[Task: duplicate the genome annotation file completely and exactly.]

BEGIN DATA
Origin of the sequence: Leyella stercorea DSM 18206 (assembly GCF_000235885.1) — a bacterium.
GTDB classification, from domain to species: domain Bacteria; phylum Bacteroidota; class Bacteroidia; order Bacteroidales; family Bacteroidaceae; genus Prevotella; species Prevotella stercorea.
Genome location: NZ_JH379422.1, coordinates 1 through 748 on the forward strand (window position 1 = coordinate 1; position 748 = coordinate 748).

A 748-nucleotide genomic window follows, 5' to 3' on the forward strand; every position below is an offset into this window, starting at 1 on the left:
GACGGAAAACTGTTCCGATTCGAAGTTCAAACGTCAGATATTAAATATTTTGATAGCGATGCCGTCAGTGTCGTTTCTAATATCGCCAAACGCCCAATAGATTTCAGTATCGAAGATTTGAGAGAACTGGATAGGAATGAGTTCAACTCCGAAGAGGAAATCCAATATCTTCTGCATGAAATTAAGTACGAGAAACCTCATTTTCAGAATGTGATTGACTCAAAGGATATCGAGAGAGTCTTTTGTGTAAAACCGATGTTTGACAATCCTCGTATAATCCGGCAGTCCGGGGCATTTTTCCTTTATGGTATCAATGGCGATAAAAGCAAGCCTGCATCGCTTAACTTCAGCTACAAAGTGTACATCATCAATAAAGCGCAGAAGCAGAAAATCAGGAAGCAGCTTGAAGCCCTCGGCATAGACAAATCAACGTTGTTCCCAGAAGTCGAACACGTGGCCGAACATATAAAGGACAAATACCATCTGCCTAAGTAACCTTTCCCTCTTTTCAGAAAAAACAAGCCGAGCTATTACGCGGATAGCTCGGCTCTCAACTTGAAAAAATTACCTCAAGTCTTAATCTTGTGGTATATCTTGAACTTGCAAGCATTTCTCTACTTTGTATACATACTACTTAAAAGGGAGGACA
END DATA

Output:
Origin of the sequence: Leyella stercorea DSM 18206 (assembly GCF_000235885.1) — a bacterium.
GTDB classification, from domain to species: domain Bacteria; phylum Bacteroidota; class Bacteroidia; order Bacteroidales; family Bacteroidaceae; genus Prevotella; species Prevotella stercorea.
Genome location: NZ_JH379422.1, coordinates 1 through 748 on the forward strand (window position 1 = coordinate 1; position 748 = coordinate 748).

A 748-nucleotide genomic window follows, 5' to 3' on the forward strand; every position below is an offset into this window, starting at 1 on the left:
GACGGAAAACTGTTCCGATTCGAAGTTCAAACGTCAGATATTAAATATTTTGATAGCGATGCCGTCAGTGTCGTTTCTAATATCGCCAAACGCCCAATAGATTTCAGTATCGAAGATTTGAGAGAACTGGATAGGAATGAGTTCAACTCCGAAGAGGAAATCCAATATCTTCTGCATGAAATTAAGTACGAGAAACCTCATTTTCAGAATGTGATTGACTCAAAGGATATCGAGAGAGTCTTTTGTGTAAAACCGATGTTTGACAATCCTCGTATAATCCGGCAGTCCGGGGCATTTTTCCTTTATGGTATCAATGGCGATAAAAGCAAGCCTGCATCGCTTAACTTCAGCTACAAAGTGTACATCATCAATAAAGCGCAGAAGCAGAAAATCAGGAAGCAGCTTGAAGCCCTCGGCATAGACAAATCAACGTTGTTCCCAGAAGTCGAACACGTGGCCGAACATATAAAGGACAAATACCATCTGCCTAAGTAACCTTTCCCTCTTTTCAGAAAAAACAAGCCGAGCTATTACGCGGATAGCTCGGCTCTCAACTTGAAAAAATTACCTCAAGTCTTAATCTTGTGGTATATCTTGAACTTGCAAGCATTTCTCTACTTTGTATACATACTACTTAAAAGGGAGGACA